Perennial: hardy in zones 5-9.
Time to sow: Spring to early Fall.
Light conditions: Grows in full sun to partial shade.
Uses: Culinary, tea, Medicinal.
Goji berries are known as “The longevity fruit” due to it’s many health benefits. The goji plant is native to south eastern Europe and Asia. It’s a famous Chinese culinary and medicinal herb.
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The red berries are sweet and taste delicious as well as being very nutritional. Goji berries are used to strengthen muscles and bones, liver function, to restore “vital essences,” and to improve vision. It also increases white blood cell counts, and stimulates tissue development. The tender young leaves and it’s shoots are popular as cooked greens. The berries can be eaten raw as a snack or added to soups and stews.
How to Grow Goji
It’s easy to sprout goji seeds. The whole dried berries can be pressed into black earth and the seeds inside will start to sprout in about two weeks. The soil should be kept fairly moist. When the goji seedlings are big enough to handle then they can be separated.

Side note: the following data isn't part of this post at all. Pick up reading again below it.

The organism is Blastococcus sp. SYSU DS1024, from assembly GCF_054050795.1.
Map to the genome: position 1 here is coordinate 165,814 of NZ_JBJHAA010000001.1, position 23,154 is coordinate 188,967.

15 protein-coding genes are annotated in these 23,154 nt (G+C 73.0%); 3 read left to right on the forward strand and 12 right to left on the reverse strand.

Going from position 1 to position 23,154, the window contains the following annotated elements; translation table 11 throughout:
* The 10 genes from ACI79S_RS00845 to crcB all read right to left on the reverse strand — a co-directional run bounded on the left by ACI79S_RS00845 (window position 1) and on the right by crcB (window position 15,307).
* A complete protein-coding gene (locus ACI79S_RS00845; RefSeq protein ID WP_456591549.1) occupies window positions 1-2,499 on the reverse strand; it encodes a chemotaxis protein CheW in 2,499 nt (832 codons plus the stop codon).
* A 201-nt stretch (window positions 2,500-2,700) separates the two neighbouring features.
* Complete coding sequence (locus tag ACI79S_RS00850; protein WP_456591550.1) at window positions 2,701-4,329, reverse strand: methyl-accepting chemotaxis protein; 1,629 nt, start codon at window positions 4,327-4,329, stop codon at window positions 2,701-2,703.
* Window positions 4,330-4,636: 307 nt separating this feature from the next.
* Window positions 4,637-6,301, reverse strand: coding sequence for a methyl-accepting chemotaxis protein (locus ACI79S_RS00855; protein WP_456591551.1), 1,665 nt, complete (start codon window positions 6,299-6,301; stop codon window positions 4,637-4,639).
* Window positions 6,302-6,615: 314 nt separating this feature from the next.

Requires full sun to partial shade. Prefers a rich, well-draining soil with a pH of 8.2 to 8.6. Surface sow the berries and press into the soil. Keep soil moist but never soggy. For best germination results grow indoors in sterilized soil; black earth/peat moss mixture. Transplant outside after risk of frost.Germination takes approx. 2 weeks.The plants don’t usually start to bear fruit until the third year, but the nutritious tender leaves can be harvested after a year or so.
Some common names for goji berries: Chinese wolfberry, wolfberry, mede berry, barbary matrimony vine, bocksdorn, Murali (in India), red medlar, or matrimony vine, Tibetan goji, and Himalayan goji.